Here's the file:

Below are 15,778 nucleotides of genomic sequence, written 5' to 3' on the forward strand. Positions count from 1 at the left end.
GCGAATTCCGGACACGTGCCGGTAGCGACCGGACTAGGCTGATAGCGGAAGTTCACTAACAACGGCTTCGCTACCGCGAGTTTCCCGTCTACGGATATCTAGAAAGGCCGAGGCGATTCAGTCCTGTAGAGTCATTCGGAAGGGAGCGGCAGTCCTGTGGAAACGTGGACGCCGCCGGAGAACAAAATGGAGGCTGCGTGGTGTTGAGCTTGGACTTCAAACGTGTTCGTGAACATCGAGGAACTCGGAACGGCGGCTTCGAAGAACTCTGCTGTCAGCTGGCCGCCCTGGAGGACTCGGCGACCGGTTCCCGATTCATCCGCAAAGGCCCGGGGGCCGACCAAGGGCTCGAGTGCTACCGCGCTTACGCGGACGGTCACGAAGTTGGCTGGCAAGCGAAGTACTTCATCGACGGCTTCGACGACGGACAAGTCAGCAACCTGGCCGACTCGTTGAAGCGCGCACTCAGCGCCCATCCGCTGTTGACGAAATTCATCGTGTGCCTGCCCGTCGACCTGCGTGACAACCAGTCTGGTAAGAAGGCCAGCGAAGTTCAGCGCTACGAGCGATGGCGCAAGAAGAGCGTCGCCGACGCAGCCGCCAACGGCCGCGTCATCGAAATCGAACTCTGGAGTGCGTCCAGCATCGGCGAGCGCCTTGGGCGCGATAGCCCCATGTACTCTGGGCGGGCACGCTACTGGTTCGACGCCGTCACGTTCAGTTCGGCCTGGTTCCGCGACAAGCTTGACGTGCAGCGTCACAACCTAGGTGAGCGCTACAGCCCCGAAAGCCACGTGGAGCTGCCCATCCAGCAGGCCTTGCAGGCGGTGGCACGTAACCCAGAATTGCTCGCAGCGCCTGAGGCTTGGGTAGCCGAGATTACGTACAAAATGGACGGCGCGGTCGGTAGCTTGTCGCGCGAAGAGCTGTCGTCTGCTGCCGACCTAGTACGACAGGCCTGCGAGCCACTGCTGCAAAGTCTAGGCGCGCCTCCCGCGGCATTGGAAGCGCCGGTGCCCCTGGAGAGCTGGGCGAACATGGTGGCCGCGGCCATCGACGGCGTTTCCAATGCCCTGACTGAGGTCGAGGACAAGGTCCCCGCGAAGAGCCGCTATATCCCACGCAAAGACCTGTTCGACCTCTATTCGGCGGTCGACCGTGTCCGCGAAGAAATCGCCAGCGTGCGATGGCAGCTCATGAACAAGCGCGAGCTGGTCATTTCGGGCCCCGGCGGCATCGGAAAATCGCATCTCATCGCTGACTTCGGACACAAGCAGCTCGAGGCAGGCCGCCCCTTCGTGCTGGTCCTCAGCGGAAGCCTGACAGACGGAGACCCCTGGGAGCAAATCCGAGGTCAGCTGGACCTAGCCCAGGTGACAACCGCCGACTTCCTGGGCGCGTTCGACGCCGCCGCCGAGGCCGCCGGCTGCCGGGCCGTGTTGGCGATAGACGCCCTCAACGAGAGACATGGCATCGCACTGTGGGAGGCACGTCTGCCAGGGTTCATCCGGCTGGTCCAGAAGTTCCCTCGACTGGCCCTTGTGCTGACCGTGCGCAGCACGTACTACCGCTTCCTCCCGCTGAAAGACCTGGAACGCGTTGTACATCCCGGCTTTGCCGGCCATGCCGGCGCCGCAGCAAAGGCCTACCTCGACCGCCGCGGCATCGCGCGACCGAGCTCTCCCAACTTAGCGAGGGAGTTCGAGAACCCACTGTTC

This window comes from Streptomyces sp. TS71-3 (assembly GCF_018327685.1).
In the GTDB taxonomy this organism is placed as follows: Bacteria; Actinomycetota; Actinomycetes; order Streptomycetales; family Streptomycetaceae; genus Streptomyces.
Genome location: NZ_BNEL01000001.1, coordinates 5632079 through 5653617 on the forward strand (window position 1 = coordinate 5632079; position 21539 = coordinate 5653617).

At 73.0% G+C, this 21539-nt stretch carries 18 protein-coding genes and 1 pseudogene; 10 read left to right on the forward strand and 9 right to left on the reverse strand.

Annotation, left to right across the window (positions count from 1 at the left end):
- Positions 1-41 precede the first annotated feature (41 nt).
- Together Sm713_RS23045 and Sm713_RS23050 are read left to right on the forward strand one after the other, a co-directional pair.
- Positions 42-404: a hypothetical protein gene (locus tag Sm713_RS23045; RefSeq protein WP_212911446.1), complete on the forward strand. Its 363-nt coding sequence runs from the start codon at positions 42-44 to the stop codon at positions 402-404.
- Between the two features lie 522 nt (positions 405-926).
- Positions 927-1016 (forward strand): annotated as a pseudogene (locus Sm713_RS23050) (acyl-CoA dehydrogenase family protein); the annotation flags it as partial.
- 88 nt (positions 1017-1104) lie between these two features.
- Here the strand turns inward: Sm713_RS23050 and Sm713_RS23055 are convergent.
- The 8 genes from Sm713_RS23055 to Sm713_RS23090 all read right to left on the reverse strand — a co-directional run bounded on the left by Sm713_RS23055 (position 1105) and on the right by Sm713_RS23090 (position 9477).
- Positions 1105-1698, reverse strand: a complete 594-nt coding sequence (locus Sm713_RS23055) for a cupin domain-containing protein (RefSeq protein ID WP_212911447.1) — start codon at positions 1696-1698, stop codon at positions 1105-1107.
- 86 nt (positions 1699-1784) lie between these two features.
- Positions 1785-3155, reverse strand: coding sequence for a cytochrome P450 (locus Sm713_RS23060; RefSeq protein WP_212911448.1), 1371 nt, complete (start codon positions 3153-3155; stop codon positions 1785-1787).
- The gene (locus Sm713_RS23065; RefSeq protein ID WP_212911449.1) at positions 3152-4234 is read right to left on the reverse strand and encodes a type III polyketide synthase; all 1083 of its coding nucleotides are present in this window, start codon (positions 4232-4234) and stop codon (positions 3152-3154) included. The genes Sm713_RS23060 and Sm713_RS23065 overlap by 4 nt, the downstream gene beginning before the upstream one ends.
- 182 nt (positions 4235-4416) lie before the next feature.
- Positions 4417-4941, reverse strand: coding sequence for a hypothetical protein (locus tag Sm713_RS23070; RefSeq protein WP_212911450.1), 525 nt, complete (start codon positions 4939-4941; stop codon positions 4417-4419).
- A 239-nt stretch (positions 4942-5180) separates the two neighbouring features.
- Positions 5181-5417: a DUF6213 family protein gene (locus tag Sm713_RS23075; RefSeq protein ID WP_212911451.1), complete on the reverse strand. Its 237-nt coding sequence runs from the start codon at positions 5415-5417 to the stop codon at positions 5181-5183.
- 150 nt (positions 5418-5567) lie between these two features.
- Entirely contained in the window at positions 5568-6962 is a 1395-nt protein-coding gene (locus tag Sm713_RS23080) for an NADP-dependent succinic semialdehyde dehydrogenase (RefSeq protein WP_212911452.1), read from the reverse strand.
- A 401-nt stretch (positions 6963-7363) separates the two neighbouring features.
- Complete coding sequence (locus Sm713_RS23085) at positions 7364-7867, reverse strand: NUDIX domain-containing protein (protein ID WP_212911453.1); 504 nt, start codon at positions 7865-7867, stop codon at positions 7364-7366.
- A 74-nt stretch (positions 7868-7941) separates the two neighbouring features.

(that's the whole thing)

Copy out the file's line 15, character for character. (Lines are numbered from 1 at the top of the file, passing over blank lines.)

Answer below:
- The 8 genes from Sm713_RS23055 to Sm713_RS23090 all read right to left on the reverse strand — a co-directional run bounded on the left by Sm713_RS23055 (position 1105) and on the right by Sm713_RS23090 (position 9477).